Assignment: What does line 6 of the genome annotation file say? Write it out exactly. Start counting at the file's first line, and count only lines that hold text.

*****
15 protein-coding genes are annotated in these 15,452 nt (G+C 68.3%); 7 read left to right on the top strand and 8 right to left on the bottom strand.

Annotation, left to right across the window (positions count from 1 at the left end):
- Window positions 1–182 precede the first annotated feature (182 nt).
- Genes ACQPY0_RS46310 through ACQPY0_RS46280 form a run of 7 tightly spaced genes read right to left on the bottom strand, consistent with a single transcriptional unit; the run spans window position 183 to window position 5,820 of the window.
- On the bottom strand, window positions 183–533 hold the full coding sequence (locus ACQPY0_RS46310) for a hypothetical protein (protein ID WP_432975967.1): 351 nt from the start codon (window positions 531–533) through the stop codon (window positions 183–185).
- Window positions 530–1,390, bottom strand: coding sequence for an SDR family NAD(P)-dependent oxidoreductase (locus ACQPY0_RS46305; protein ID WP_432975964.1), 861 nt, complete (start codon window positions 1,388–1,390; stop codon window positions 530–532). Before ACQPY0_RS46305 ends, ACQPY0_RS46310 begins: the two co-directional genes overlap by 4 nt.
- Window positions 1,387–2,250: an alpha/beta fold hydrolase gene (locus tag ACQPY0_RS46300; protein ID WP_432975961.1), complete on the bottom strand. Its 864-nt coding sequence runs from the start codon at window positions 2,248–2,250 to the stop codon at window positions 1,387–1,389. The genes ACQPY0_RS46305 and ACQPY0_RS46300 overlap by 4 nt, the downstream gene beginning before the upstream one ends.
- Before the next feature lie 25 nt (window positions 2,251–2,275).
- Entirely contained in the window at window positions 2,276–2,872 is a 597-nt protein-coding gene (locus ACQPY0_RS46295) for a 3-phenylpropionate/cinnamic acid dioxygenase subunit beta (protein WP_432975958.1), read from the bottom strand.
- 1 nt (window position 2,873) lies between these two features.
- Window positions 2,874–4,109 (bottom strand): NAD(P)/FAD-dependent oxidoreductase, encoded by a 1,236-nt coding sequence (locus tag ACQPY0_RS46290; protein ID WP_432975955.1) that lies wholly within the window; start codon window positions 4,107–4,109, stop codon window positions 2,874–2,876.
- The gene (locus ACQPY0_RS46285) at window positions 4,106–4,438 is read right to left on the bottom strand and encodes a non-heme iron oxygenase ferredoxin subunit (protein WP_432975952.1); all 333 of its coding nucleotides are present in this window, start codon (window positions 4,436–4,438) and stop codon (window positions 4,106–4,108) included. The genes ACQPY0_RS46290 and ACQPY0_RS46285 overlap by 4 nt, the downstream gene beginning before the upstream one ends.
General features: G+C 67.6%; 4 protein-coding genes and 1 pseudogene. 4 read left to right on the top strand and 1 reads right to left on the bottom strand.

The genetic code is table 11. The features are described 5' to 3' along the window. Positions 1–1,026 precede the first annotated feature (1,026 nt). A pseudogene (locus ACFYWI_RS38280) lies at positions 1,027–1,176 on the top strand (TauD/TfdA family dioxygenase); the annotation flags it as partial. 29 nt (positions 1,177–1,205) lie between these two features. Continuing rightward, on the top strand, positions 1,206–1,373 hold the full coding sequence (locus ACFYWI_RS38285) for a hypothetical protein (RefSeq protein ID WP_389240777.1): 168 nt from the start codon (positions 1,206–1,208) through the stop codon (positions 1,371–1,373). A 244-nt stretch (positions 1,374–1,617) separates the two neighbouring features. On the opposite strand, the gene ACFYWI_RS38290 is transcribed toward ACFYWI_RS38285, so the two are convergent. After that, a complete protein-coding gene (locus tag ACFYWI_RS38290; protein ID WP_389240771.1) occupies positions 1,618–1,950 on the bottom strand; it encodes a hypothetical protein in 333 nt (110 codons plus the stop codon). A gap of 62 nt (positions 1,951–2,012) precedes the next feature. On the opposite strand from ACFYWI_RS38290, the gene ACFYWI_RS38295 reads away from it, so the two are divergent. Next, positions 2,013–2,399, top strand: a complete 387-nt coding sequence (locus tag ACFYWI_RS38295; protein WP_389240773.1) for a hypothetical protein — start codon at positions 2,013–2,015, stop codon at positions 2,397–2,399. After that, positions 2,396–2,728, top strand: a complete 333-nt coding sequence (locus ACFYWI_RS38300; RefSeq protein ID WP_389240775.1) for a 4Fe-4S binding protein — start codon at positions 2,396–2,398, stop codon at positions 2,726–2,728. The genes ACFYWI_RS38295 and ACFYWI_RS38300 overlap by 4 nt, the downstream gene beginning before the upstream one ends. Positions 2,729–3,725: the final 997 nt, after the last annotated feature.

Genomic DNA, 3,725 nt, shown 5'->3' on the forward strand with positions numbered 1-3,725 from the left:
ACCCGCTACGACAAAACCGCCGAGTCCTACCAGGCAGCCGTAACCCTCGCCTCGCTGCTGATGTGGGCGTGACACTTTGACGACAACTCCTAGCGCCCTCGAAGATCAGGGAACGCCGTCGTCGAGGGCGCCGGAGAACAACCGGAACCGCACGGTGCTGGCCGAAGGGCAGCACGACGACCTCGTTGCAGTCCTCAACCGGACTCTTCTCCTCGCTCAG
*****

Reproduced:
- Window positions 530–1,390, bottom strand: coding sequence for an SDR family NAD(P)-dependent oxidoreductase (locus ACQPY0_RS46305; protein ID WP_432975964.1), 861 nt, complete (start codon window positions 1,388–1,390; stop codon window positions 530–532). Before ACQPY0_RS46305 ends, ACQPY0_RS46310 begins: the two co-directional genes overlap by 4 nt.